If you have celiac disease, and you already have children or are planning to have children, you will be asking the question, “Will my children also have celiac disease?” Unfortunately, no one can actually answer that question definitively. What we do know is that relatives of people with gluten intolerance are more likely to be gluten intolerant. The more closely related, the more likely that two people will both be gluten intolerant. First degree relatives, which are parents, children, or siblings, have about an 11% chance of also having gluten sensitivity. So your children have an 11% chance of becoming gluten intolerant.
But there is no way to know if any of your children will be in those 11%. While there is clearly a genetic component to celiac disease, it is not straightforward; it is not inherited like eye color, for example. If one identical twin has celiac disease, 80% of the time, the other twin will also have it. However, fraternal twins have a much lower chance of sharing this condition, similar to the 11% risk of all first degree relatives.
When you look at the 80% of identical twins that share gluten intolerance, you have to wonder about the 20% that don’t. They have the same genes. Why don’t they both have intolerance 100% of the time? Similarly, what determines which one out of ten first-degree relatives of a person with celiac disease is going to have the illness?
The answer lies in the fact that gluten intolerance is multi-factorial. You do not just get it because of abnormal genes. Other things have to happen. In the most simple of terms, you could look at it this way – if you have all the genetic factors to tell your body you have gluten intolerance, but you somehow lived in a culture where gluten was not eaten, you would never get sick. At the very minimum, you must be exposed to gluten to actually have celiac disease. That may seem really obvious, but the exposure to gluten varies from culture to culture and family to family.
Back to the genetics of gluten sensitivity, it is known to be related to specific genes that code for HLA, or Human Leukocyte Antigens, with HLA-DQ2 and HLA-DQ8 accounting for 95% of the cases. Approximately 25% of people of European ancestry are HLA-DQ2 positive, yet only 4% of these develop gluten intolerance. The prevalence of gluten intolerance in persons of European ancestry is approximately 1%. Clearly something else is going on.
Gluten contains as many as 100 different proteins in its component glutenins and gliadins. It is not well digested, so that many different large pieces of gluten get down to the small bowel. It is there that they attach to HLA-DQ2 (or HLA-DQ8). These substances are presented to the immune system while attached to HLA antigens. They stimulate a type of T cells, immune cells that can release damaging chemicals. This begins a chain of events which makes the immune system attack intestinal epithelial cells, causing the damage seen in patients with celiac disease.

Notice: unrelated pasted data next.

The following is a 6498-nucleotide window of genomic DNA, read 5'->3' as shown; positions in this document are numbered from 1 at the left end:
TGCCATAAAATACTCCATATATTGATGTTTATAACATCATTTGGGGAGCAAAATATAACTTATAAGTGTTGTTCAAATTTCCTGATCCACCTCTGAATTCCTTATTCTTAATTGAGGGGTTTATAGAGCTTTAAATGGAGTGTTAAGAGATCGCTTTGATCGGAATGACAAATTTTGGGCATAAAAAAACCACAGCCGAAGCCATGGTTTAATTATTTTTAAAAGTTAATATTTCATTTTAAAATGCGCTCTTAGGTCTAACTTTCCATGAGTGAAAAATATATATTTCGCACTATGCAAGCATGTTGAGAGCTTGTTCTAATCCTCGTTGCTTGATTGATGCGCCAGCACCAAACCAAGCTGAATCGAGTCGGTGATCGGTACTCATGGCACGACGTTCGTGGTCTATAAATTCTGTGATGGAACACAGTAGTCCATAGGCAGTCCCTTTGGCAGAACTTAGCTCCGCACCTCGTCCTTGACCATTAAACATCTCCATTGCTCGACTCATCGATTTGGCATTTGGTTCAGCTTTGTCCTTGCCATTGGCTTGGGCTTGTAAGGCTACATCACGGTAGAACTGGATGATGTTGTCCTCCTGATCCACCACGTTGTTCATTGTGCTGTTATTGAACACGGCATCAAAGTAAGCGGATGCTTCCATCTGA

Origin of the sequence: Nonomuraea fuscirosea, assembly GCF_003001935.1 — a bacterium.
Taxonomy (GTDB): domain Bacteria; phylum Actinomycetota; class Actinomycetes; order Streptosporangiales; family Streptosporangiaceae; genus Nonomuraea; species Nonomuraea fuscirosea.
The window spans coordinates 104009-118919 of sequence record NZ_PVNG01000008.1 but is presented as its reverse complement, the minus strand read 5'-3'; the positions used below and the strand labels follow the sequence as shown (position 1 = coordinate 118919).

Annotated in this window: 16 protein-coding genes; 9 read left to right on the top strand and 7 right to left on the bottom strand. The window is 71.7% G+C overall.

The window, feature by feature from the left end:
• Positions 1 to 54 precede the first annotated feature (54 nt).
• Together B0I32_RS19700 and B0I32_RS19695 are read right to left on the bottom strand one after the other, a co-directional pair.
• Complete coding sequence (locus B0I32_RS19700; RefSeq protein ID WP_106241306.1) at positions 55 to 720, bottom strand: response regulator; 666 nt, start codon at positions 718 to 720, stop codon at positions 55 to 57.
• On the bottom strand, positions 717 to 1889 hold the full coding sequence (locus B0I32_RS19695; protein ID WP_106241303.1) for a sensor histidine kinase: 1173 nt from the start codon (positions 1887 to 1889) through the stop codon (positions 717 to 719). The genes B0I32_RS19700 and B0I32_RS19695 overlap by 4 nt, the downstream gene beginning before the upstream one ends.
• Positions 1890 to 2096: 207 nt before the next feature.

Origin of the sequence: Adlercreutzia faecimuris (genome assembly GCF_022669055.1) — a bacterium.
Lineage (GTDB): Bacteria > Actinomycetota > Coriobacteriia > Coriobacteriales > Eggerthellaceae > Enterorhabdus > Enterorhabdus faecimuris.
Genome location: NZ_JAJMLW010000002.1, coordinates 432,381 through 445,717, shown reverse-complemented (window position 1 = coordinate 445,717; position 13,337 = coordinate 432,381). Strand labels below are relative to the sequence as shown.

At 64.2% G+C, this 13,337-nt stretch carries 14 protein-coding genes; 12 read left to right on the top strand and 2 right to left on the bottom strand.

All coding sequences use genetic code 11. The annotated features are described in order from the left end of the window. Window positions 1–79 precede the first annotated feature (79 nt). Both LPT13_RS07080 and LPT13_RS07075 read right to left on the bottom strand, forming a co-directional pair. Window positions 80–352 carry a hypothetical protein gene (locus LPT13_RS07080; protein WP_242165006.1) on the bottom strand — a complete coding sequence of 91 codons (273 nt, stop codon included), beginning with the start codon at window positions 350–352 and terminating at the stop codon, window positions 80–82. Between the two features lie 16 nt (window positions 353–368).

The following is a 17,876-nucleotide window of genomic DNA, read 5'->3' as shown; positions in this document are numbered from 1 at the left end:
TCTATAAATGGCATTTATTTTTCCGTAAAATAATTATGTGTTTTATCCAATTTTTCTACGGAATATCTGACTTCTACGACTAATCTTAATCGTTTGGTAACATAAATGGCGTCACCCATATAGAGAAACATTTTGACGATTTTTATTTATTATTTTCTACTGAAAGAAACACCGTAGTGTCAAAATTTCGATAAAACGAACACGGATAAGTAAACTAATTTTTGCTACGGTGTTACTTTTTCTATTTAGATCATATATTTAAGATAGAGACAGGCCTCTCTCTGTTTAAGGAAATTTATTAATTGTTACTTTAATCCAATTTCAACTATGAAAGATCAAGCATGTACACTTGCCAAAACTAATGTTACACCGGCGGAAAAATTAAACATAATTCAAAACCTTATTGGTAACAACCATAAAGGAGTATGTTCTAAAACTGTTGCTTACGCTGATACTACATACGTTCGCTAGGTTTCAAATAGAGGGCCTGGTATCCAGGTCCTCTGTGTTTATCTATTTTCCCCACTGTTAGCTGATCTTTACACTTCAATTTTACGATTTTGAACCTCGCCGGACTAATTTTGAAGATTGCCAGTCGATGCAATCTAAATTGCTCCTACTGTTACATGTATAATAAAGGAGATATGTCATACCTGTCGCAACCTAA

There are many steps in the sequence leading from gluten ingestion to intestinal damage. Some are well understood and some are not. The reasons why some people develop celiac disease and others do not are not completely clear.
It is believed that there are a number of other genes necessary, beyond HLA-DQ2 or HLA-DQ8 that must be present in order for gluten intolerance to develop. There must be another insult of some kind on the intestine that activates certain parts of the observed immune reaction in celiac disease. This may very well be infections by viruses that cause gastrointestinal disease, the kind of illness with vomiting and diarrhea that many children catch.
So, for your child to develop celiac disease, he or she must inherit a number of genes from you. These genes are not necessarily near each other on one chromosome and will not be passed on together. Additionally, other specific events must happen that as yet are poorly understood. If everything lines up in a certain way, your child may develop celiac disease. But more likely, he or she will not develop it.
Research in this area is very active and very interesting. Answers to some of the questions could have very practical applications. For example, does the age at which a child first eats wheat or gluten affect whether or not he or she will develop gluten intolerance? If the answer is yes, delaying the introduction of gluten into the diet might actually help prevent celiac disease. If you already eat a gluten-free diet, and decide to have children, it might not be difficult to keep your baby away from gluten.
So, although no one can tell you whether or not your child will develop celiac disease, the odds are 9 to 1 that he or she will not. Advances in understanding of gluten intolerance in the future may even give you tools to help prevent the disease, or minimize the disease, even if your children are genetically predisposed to have it.